After they were once in they did really good work, perhaps through sheer desperation, but to my mind they were chiefly inspired by the gallant behaviour of their white leaders. Their occupation of the rebels’ central position caused the latter to shift about and expose themselves to the rifle fire from the laager, and it now became evident that the rebels had lost their vantage. The seven-pounder was employed in shelling wherever a party of rebels were seen to congregate. Sergeant Perry handled his gun splendidly, and made some excellent shooting.
By about 8 a.m. the rebels had virtually given up firing, and I gave the order to inspan with the intention of moving forward to the entrance to the Cheleli valley, when Lieutenant McDonald reported the rapid approach of a fresh impi from the left front. I sent him back with instructions to keep the position held by the native contingent on the rocks, and had the Maxim and seven-pounder trained on the edge of the bush, through which the fresh impi was advancing.
They soon made their appearance, coming on in very good style. They crouched down on the edge of the bush with their shields in front of them and commenced singing a war song as they waited for their reserves to close up. They certainly looked well, and we could enjoy the sight all the better from knowing the game was now in our hands. Their leader, a fat old Cumulo, came up at last, and the war song stopped as he commenced to interrogate the rebels on the hill. Many of my men knew what he said. The rebels on the hill shouted to him that they had been very badly beaten and did not want to fight any more, and advised the chief to be careful. A slight commotion could now be noticed in the ranks of the new impi. I gave the order to open fire. The seven-pounder sent a shrapnel right into their centre, and Hopper stirred them up with a shower of lead from the Maxim. The new impi burst and scattered in every direction; the greater part of them going straight back.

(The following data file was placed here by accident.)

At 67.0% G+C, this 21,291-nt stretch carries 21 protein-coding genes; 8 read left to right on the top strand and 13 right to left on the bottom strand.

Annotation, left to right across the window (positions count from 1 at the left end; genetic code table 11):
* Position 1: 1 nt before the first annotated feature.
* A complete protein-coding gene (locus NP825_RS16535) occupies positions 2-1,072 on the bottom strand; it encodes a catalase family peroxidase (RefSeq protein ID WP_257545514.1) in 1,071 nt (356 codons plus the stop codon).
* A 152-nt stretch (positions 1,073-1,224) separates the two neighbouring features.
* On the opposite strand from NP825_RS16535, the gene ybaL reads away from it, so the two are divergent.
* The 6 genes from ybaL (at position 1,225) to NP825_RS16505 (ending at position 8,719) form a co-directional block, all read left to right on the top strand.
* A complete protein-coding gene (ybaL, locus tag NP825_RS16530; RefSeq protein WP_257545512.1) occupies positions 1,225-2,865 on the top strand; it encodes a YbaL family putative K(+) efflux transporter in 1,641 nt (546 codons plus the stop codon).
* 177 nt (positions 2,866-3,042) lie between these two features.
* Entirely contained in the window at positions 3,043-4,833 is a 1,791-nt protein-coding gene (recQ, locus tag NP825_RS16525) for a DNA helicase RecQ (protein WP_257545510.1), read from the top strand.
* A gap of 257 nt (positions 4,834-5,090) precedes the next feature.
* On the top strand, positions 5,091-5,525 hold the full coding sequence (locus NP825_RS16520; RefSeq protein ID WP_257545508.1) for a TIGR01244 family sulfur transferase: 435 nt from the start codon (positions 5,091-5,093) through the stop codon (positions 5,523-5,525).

The remainder rushed to take cover in the rocks, but finding them occupied on top did not go very far. They clustered on top of a large flat stone under a Marula-tree, making a beautiful target for another shrapnel, which was landed in by Sergeant Perry in a splendid manner. This was evidently all they wanted. They were now helpless, and rushed for the flats, exposing themselves to the rifle fire of our white skirmishers. The party that had fled backwards had now massed under a tree about eight hundred yards away. The top of the tree could just be seen from the laager, and our directions were got from the leader of the native contingent.
They had a good view from the hillside. The first shell burst rather high and did not do much, if any, damage. The next one burst about twenty yards from the tree and sent the rebels flying again. They never halted until they got on to the bush-covered slopes of the hill about a thousand yards away. Here the shells found them, and they soon disappeared over the ridge of the hill.
Thus ended the Battle of Inugu, the stiffest fight I have ever been in, and I believe the only laager fight which occurred during the rebellion. Our force was just sufficiently weak to encourage the rebels to attack it and sufficiently strong to beat them off thoroughly. Throughout the engagement all ranks behaved in a most excellent manner and relieved me of a great deal of anxiety, for I must confess that during the first hour and a half I was at a loss to know what the upshot was to be.